Hardy develops the Tristram story in a unique way, though his basic conception of the romance depends on Sir Thomas Malory’s Le Morte d’Arthur (1485). The use of the dramatic format forced Hardy to compress a good many details in his version. For example, to maintain unity of place, he has all the action take place at Tintagel. Furthermore, Hardy begins his drama immediately before the catastrophe, the events of his play taking place during the last hours of the lovers’ lives. Moreover, Hardy adds several original details to the story of the doomed couple who are victims of the irresistible and fatal force of love. He employs a chorus (termed “chanters”) and Merlin, the wizard, to provide necessary exposition at the start of the play. We learn that while King Mark has been away on a hunt, Queen Iseult has been called to come to Brittany by Tristram, her lover, who, she believes, is dying. She is prevented from seeing him by Iseult of the White Hands, Tristram’s wife, who informs her falsely that he is dead. Queen Iseult returns to Lyonnesse thinking that her suspicious husband is none the wiser about her flight to Tristram’s bedside; informants, however, have told Mark of her actions. In a subsequent scene, Tristram recovers and comes to Cornwall, traveling incognito, to see Iseult, who is gratified to learn that he is not dead. He lays bare his heart to her, saying that he has been forced into a miserable marriage with Iseult of the White Hands. Shortly thereafter, a strange ship arrives bringing Tristram’s wife, who has followed him on discovering that he has returned to his former love.
In a poignant scene that was added by Hardy, the deserted wife and passionate mistress meet. It is clearly shown by this episode that the theme of the play is the tragedy of mismatched mates. Queen Iseult cannot love Mark, who is cruel by nature; she is compelled by a love potion to love Tristram. Tristram is loved by both women, but he is too weak to do what is right, his fate also having been sealed by the same love potion. Meanwhile, Mark discovers Tristram’s presence at the castle and, catching him in an embrace with Iseult, stabs him in the back with a dagger. The queen plucks the knife from the body of her dying lover and uses it to kill her husband. Then she leaps over the ledge of the castle and plunges to her death in the sea below, providing to the legendary story an ending that was entirely Hardy’s own.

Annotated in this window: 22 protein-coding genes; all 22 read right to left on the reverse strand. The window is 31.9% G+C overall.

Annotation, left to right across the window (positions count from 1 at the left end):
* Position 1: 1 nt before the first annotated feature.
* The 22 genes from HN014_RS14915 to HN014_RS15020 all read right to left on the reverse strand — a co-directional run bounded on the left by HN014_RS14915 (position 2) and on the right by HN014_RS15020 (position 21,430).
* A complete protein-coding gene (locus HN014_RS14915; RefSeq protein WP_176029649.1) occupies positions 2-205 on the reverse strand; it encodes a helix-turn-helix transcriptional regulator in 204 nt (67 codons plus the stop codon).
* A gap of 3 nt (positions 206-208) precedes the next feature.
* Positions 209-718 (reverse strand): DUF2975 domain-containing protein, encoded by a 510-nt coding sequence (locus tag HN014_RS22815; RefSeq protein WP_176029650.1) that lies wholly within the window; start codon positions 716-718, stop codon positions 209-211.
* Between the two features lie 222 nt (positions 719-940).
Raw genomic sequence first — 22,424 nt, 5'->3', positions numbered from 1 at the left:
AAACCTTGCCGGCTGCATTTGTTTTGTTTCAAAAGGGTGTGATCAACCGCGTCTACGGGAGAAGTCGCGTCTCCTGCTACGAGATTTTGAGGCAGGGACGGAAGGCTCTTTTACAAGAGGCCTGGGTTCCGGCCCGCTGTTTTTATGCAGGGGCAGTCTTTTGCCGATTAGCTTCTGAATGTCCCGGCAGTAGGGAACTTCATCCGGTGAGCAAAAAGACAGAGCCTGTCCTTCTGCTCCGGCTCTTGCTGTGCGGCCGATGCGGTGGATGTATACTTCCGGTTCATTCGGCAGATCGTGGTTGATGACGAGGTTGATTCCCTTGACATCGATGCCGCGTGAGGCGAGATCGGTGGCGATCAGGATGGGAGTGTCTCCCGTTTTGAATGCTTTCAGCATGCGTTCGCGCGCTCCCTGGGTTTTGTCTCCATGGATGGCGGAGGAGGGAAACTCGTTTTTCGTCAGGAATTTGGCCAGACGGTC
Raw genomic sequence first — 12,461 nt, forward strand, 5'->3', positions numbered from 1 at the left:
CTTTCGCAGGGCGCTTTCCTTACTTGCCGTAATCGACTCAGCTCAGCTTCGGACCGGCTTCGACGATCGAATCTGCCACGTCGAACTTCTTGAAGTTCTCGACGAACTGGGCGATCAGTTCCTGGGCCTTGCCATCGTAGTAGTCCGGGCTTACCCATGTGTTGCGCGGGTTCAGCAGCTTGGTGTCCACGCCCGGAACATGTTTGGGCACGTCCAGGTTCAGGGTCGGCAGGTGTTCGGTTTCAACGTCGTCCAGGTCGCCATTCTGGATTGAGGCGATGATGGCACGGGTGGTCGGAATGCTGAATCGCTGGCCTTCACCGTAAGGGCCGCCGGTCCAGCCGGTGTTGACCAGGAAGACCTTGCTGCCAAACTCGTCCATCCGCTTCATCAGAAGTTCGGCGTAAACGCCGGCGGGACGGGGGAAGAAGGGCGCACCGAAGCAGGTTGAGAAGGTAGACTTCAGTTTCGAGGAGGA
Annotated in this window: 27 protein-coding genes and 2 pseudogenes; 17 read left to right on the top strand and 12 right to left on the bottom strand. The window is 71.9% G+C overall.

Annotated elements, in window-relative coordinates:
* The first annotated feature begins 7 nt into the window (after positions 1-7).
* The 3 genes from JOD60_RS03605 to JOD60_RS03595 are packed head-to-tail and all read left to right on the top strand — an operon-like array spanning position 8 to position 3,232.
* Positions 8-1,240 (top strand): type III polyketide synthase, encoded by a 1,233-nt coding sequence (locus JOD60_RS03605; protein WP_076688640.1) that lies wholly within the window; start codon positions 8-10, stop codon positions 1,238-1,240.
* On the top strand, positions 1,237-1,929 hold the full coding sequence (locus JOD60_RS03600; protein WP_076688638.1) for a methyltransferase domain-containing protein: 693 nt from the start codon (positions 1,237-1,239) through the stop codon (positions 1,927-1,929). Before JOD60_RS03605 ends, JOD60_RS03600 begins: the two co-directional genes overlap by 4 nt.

Whatever the intentions of this play, Hardy’s revision of the legend created a great deal more sympathy for Iseult of the White Hands than had previous versions. Hardy was able to renew, in this, his last work, the old formula of tragedy that ruled so many of his own doomed pairs of lovers, from Eustacia Vye and Clem Yeobright in The Return of the Native to Jude Fawley and Sue Bridehead in Jude the Obscure—lovers whose destinies were shaped, like Tristram and Iseult’s, by the dual compulsion of character and fate.
The Famous Tragedy of the Queen of Cornwall was Hardy’s only work written expressly for the stage. It was first produced by the Hardy Players in Dorchester on November 21, 1923. There was also an operatic version produced in 1924, which Rutland Boughton scored. In writing The Famous Tragedy of the Queen of Cornwall, Hardy was perhaps trying to meet the objections of those critics who had indicted him for an inability to write a concentrated play in The Dynasts. In the case of this short poetic drama, Hardy proved that he could indeed create plays for the commercial theater. It is ironic in the best Hardyesque fashion that he succeeded at last with a genre that had been his first aspiration as a literary artist—the poetic drama.